What Strategies Help Clients Reduce Sugar Intake Without Feeling Deprived?


    What Strategies Help Clients Reduce Sugar Intake Without Feeling Deprived?

    Discovering the sweet spot in nutrition can be challenging, especially when it comes to cutting down on sugar without triggering feelings of deprivation. We've gathered insights from four experts, including Registered Dietitians and Wellness Coaches, on strategies to help clients reduce sugar intake. From incorporating controlled sugar portions to replacing added sugars with nutritious alternatives, these professionals share their top strategies.

    • Incorporate Controlled Sugar Portions
    • Focus on Mindful Eating and Addition
    • Practice Mindful Eating with Favorite Foods
    • Replace Added Sugars with Nutritious Alternatives

    Incorporate Controlled Sugar Portions

    Cravings and deprivation come where there's a 'lack' - whether that's perceived or a true physiological deficit. Sugar is not bad, and is a very important fuel source in the body. In a sense, most forms of calories are reduced to a simple form of 'sugar' that can move around in the blood and be used by cells. The recommendations exist from entities like the American Heart Association to reduce added sugar intake, not to stigmatize sugar overall.

    If sugar were bad, fruit wouldn't be considered 'healthy.' One recommendation I give clients is to find small ways to have something sugary throughout the day in smaller portions. That way, you get what you want in more controlled amounts and keep deprivation cravings at bay. For example, this could be some fruit with breakfast in the morning, a piece of chocolate or two with lunch, and maybe a small dessert before bed.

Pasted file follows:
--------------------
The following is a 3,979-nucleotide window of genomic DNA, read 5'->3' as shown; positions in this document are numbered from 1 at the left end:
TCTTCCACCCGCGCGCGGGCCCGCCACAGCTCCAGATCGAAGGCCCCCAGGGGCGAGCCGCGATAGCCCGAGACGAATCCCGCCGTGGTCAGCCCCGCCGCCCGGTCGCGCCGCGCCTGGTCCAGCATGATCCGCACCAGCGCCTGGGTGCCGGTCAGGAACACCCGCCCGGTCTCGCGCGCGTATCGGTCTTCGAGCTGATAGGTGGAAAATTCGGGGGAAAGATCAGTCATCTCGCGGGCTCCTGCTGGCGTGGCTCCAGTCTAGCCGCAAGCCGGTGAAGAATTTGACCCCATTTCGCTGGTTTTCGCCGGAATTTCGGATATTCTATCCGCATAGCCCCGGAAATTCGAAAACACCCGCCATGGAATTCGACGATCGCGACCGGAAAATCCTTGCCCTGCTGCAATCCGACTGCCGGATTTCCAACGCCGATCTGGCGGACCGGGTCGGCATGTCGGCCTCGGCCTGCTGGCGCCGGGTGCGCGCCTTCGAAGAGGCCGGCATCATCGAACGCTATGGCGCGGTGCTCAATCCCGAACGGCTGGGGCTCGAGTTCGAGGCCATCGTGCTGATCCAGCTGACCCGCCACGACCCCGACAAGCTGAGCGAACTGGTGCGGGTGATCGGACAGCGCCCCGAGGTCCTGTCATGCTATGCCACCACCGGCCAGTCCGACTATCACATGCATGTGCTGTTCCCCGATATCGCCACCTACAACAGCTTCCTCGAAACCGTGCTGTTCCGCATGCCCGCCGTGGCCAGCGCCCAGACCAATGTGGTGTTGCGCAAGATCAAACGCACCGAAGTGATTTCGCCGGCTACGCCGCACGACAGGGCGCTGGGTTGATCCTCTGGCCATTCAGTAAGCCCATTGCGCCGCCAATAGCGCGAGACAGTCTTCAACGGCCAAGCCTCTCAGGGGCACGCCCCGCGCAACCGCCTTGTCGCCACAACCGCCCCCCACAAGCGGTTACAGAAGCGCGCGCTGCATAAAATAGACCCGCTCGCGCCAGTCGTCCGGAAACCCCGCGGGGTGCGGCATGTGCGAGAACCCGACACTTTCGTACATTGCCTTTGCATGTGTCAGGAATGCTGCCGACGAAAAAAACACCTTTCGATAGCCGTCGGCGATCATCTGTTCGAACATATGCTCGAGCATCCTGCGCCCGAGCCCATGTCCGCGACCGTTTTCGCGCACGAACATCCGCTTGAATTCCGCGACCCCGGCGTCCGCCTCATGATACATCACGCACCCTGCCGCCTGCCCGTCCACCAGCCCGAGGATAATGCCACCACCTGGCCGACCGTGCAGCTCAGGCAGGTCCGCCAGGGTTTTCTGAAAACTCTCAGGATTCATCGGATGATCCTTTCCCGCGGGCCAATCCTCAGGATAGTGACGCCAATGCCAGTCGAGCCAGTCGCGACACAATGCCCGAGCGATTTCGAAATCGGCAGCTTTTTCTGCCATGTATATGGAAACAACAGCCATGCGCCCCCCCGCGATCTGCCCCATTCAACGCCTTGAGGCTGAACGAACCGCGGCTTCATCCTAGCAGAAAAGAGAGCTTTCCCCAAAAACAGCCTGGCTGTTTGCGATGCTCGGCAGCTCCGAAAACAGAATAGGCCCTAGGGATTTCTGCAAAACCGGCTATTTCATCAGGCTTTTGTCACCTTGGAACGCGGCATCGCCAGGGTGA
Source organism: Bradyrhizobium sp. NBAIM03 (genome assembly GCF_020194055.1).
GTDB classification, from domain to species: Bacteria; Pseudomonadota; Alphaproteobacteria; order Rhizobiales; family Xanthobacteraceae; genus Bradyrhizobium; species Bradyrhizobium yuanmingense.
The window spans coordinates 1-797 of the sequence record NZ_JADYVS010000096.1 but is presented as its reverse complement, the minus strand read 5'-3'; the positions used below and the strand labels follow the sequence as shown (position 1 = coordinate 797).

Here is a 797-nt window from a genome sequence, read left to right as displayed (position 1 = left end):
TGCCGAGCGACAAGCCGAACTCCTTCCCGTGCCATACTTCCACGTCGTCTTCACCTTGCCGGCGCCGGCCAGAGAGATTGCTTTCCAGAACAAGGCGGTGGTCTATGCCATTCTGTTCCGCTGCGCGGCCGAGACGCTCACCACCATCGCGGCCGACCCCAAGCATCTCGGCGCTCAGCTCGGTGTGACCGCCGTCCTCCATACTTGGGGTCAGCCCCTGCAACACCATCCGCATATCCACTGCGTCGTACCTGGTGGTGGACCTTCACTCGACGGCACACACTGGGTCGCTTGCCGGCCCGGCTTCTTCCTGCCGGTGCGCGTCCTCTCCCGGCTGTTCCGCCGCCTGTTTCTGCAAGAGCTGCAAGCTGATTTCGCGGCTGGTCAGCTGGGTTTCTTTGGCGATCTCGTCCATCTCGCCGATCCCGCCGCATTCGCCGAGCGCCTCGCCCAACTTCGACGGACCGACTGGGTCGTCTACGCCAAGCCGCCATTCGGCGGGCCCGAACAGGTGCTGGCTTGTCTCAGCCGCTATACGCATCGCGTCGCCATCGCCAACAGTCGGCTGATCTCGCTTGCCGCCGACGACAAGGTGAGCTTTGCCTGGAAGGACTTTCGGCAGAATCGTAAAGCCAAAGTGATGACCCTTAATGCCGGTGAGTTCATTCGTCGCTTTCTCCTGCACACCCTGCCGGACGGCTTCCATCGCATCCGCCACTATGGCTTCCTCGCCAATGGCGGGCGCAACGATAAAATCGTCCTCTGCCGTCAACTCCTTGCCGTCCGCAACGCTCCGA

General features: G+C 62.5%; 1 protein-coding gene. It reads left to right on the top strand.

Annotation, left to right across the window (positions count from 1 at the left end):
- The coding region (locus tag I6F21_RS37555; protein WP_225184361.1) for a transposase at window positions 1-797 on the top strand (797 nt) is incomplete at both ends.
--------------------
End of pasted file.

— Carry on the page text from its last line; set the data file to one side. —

Jay PatrunoRegistered Dietitian, NourishRX

    Focus on Mindful Eating and Addition

    Whenever we are talking about reducing intake, there is the risk of feeling deprived or resentful. These feelings can drive you toward those very foods in either emotional eating or binge-eating episodes. So, when you are eating more sugar than you know is good for you, more than feels good, how do you reduce it?

    There are two primary strategies that I work with my clients on: mindful eating and addition. Focusing on what you are adding, what you are eating or drinking in place of the sugary items, can make a large difference in avoiding those feelings of deprivation or resentment.

    Samantha Holmgren
    Samantha HolmgrenDietitian & Wellness Coach, Anti-Inflammatory Path to Wellness

    Practice Mindful Eating with Favorite Foods

    Mindful eating.

    Here's how it works:

    1) Choose your favorite 'sugary' food (for most people, it's chocolate).

    2) Hold a piece of chocolate in your hand, look at it, and smell it.

    3) Place it on your tongue for 20 seconds and reflect on its flavors.

    4) Then chew slowly while focusing only on the chocolate, the flavors, and the textures.

    A practical approach to mindful eating is to focus solely on the activity of eating. Often, we consume sugar, chocolate, or other snacks when distracted in front of the TV.

    But, if we can pay mindful attention to the action of eating and connect with the flavors, we're more likely to crave less.

    Mindful eating isn't only good for sugar consumption, but human clinical trials have now shown that mindful eating can lower overall calorie consumption and increase food enjoyment.

    Robbie Puddick RNutr
    Robbie Puddick RNutrContent & SEO Lead - Registered Nutritionist, Second Nature Health

    Replace Added Sugars with Nutritious Alternatives

    A strategy that I have used with clients who are aiming to reduce food products with added sugars is to replace them with another food. Rather than just cutting out foods that they enjoy, we find other foods that they like that have less added sugar and add those in. For example, I had a client years ago who really enjoyed two toaster pastries each morning. We compromised and swapped out just one of them and replaced it with oatmeal. We also made sure that the oatmeal had berries and cinnamon so it still tasted sweet. The oatmeal and fruit give them much more fiber and nutrients than the pastries did, and they still enjoyed their new breakfast.

    Jenna Stedman
    Jenna StedmanCognitive Performance Dietitian, Master Nutrition Lab